• Restore Endangered Species Act Protection for African Elephants: We will revoke a previous Fish and Wildlife Service special rule that had relaxed Endangered Species Act restrictions on African elephant ivory trade.
  • Support Limited Sport-hunting of African Elephants:  We will limit the number of African elephant sport-hunted trophies that an individual can import to two per hunter per year.

The United States will continue to lead global efforts to protect the world’s iconic animals and preserve our planet’s natural beauty for future generations.  Combating wildlife trafficking will require the shared understanding, commitment, and efforts of the world’s governments, intergovernmental organizations, NGOs, corporations, civil society, and individuals.   At this week’s London Conference on the Illegal Wildlife Trade, we hope other countries will join us in taking ambitious action to combat wildlife trafficking.  In the coming months, we will take further steps to implement the National Strategy, and will work with the Congress to strengthen existing laws and adopt new ones to enhance our ability to address this global challenge.

India Declares Dolphins "Non-Human Persons", Dolphin shows BANNED.

    The Good News (May 2013) that escaped a lot of media attention..  Glad we found it now in a blog - [Ed]

Dolphin

“India’s Ministry of Environment and Forests has decided to forbid the keeping of captive dolphins for public entertainment anywhere in the country.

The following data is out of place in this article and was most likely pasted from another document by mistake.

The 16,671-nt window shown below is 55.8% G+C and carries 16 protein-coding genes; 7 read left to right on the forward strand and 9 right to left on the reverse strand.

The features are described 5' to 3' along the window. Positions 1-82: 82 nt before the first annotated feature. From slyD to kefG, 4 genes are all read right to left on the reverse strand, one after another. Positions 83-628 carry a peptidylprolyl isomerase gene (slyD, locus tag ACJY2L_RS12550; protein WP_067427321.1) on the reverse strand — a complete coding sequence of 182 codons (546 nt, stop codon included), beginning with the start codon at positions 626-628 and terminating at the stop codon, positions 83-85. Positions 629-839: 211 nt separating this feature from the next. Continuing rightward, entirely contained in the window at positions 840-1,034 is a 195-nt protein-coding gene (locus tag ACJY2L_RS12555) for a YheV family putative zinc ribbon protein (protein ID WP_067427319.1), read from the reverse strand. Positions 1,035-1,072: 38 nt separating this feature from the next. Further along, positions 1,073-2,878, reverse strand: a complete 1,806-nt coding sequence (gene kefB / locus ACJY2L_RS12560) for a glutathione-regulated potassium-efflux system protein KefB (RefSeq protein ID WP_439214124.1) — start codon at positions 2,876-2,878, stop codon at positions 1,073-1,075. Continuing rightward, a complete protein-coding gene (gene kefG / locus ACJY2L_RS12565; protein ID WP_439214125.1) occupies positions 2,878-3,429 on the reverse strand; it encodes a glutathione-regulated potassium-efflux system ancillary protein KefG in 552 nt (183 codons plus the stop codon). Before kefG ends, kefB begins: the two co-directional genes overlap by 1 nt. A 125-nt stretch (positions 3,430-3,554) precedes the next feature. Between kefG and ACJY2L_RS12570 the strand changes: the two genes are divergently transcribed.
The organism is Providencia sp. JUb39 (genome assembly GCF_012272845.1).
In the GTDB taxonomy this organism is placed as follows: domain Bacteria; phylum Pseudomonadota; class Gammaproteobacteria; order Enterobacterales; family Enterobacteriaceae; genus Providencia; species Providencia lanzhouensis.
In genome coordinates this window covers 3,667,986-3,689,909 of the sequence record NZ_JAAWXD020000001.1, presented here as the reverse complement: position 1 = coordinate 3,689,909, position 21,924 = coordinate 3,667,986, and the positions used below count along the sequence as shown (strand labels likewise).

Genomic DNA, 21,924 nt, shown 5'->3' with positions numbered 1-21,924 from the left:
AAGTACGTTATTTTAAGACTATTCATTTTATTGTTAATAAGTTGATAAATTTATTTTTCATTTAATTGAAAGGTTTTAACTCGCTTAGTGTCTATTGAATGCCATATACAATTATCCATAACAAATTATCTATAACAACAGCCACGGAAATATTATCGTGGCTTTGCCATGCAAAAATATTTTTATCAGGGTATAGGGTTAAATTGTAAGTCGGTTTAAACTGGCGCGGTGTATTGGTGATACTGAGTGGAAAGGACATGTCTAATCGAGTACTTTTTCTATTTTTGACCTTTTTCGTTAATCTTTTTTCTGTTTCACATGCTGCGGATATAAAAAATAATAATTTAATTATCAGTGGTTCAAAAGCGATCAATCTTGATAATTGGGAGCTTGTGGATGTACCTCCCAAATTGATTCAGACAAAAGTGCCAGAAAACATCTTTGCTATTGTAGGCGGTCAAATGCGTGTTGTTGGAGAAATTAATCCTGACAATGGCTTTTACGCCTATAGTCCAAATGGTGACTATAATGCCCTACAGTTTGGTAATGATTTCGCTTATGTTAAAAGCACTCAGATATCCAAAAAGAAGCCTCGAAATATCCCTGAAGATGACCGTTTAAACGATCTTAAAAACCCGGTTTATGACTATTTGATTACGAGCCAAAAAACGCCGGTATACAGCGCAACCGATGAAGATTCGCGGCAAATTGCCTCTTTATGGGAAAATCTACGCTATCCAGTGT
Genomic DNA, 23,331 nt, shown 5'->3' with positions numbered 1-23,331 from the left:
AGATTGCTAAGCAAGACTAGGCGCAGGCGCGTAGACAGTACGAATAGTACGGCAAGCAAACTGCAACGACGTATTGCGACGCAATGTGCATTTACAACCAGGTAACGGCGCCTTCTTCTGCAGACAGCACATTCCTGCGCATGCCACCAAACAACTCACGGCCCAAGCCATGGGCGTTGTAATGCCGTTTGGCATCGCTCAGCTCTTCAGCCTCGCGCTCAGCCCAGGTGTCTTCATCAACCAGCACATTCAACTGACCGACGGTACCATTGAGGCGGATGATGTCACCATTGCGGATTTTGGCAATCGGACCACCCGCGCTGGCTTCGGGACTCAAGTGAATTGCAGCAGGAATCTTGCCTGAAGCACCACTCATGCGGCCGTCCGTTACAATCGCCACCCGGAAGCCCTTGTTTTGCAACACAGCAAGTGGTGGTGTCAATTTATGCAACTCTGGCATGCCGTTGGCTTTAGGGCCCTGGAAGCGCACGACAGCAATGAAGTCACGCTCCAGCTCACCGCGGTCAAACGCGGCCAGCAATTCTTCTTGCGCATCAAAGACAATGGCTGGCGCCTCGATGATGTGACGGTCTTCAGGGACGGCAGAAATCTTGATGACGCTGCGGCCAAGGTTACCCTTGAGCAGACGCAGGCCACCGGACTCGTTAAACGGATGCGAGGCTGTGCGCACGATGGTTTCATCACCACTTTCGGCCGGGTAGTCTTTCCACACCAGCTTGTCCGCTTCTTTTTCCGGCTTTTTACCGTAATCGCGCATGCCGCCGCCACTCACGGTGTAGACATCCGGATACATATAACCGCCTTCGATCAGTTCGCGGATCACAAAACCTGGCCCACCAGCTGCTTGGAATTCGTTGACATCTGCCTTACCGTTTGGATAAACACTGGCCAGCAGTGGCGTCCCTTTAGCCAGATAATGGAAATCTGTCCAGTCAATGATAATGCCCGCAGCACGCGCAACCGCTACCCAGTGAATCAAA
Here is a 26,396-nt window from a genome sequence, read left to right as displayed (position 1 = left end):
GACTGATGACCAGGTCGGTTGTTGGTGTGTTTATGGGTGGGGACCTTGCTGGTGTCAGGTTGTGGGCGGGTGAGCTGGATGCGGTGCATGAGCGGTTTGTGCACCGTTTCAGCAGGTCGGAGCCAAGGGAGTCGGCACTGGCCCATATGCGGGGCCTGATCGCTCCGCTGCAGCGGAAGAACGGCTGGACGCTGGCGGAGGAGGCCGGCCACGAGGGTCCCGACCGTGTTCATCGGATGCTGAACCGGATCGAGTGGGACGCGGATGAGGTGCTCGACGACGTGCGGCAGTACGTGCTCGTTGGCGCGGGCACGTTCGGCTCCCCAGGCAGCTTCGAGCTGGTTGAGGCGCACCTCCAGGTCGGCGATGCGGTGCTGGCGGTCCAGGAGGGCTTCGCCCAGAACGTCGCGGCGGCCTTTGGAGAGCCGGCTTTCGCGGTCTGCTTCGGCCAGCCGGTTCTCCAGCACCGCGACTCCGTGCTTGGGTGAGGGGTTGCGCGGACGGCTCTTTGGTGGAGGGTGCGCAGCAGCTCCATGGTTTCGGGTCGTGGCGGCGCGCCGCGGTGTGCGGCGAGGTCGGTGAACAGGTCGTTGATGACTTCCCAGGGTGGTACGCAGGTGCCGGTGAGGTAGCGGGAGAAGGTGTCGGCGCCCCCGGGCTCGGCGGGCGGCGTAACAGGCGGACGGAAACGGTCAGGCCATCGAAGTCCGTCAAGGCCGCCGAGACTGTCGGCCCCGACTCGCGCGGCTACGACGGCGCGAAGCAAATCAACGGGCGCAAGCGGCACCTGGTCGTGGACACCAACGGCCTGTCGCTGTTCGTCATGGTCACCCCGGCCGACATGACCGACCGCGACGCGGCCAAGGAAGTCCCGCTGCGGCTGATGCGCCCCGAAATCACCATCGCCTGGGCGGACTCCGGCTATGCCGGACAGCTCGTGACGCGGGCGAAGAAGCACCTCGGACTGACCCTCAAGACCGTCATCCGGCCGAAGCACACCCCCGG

In a policy statement released Friday, the ministry advised state governments to reject any proposal to establish a dolphinarium “by any person / persons, organizations, government agencies, private or public enterprises that involves import, capture of cetacean species to establish for commercial entertainment, private or public exhibition and interaction purposes whatsoever.”

““Whereas cetaceans in general are highly intelligent and sensitive, and various scientists who have researched dolphin behavior have suggested that the unusually high intelligence; as compared to other animals means that dolphins should be seen as ‘non-human persons’ and as such should have their own specific rights and is morally unacceptable to keep them captive for entertainment purpose,” the ministry said.

    * This item written by Jason Scott Hackman - at Daily KOS*

 

London plays Host Global Conference on Illegal Wildlife Trade

From the 12th to the 13th of February London is to host a conference of the highest level of international leaders to date to discuss the growing threat posed by the illegal wildlife trade to global security and the survival of species themselves. Fifty nations including world leaders have been invited by the Prime Minister David Cameron to engage in talks on ways the estimated $19billion-a-year trade in threatened species can be combatted by Governments.  The UK government further demonstrated their commitment to address this important issue in December with a 10million pledge to tackle the illegal trade in wildlife products in a new partnership between the Department for Environment, Food and Rural Affairs (Defra) and Department for International Development (DFID).

Read the Report by Aurelia Anyika - on this London Conference & circumstances in Africa!